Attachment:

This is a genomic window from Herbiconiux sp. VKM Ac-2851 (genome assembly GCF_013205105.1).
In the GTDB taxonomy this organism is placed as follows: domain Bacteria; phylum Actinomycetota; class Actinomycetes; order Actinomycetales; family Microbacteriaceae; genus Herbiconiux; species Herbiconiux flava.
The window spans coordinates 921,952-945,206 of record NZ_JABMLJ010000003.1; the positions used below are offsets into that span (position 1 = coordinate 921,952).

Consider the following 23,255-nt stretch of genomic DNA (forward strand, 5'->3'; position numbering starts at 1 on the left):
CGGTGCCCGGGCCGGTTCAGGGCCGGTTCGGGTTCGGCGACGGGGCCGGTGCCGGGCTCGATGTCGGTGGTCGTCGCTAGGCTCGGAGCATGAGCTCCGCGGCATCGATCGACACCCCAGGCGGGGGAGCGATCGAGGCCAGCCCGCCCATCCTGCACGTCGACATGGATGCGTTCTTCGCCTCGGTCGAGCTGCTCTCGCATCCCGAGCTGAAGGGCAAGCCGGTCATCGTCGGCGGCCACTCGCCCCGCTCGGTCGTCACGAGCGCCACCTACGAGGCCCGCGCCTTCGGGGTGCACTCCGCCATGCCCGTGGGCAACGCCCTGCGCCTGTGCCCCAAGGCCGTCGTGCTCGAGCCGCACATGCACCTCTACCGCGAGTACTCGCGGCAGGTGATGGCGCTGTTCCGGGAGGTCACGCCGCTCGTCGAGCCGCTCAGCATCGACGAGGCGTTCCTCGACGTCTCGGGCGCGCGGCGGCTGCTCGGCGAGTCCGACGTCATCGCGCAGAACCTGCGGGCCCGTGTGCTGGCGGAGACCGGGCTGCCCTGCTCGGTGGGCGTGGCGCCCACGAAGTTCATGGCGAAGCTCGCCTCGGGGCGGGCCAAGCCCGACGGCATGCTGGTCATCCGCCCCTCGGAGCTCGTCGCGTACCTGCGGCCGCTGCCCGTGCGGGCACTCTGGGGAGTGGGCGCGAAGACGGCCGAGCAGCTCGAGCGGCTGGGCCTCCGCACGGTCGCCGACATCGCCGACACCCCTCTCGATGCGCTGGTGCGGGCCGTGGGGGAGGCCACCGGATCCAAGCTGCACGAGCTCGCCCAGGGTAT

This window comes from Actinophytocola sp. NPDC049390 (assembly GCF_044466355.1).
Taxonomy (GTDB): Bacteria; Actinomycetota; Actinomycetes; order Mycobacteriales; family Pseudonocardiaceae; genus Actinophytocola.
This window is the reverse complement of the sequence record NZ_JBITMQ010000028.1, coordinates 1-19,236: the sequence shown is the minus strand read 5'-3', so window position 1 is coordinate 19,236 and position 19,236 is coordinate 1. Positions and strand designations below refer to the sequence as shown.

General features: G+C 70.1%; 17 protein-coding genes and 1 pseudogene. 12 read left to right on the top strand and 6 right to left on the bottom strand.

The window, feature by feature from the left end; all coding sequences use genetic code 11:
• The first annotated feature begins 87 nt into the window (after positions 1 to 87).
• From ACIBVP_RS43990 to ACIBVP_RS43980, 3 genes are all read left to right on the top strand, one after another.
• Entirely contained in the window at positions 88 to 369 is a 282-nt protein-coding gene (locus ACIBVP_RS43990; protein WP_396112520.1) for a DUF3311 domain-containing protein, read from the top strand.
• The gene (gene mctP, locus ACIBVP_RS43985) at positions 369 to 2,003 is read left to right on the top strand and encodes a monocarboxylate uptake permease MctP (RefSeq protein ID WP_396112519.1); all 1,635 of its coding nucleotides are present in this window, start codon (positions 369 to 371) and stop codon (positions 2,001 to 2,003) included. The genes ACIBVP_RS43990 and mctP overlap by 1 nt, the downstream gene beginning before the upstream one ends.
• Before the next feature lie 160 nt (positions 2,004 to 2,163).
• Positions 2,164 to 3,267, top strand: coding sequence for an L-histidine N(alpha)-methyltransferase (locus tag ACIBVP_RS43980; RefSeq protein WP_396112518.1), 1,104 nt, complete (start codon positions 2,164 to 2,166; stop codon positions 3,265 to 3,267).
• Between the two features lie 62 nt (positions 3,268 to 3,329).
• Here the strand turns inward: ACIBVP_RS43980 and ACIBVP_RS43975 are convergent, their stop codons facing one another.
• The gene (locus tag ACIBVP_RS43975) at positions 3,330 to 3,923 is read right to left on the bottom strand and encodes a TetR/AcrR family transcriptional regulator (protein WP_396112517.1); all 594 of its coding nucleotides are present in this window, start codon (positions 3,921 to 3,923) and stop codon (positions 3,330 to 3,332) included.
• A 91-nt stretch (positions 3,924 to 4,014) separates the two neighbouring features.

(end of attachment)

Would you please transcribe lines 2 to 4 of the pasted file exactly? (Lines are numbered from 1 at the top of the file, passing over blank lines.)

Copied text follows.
In the GTDB taxonomy this organism is placed as follows: domain Bacteria; phylum Actinomycetota; class Actinomycetes; order Actinomycetales; family Microbacteriaceae; genus Herbiconiux; species Herbiconiux flava.
The window spans coordinates 921,952-945,206 of record NZ_JABMLJ010000003.1; the positions used below are offsets into that span (position 1 = coordinate 921,952).

Consider the following 23,255-nt stretch of genomic DNA (forward strand, 5'->3'; position numbering starts at 1 on the left):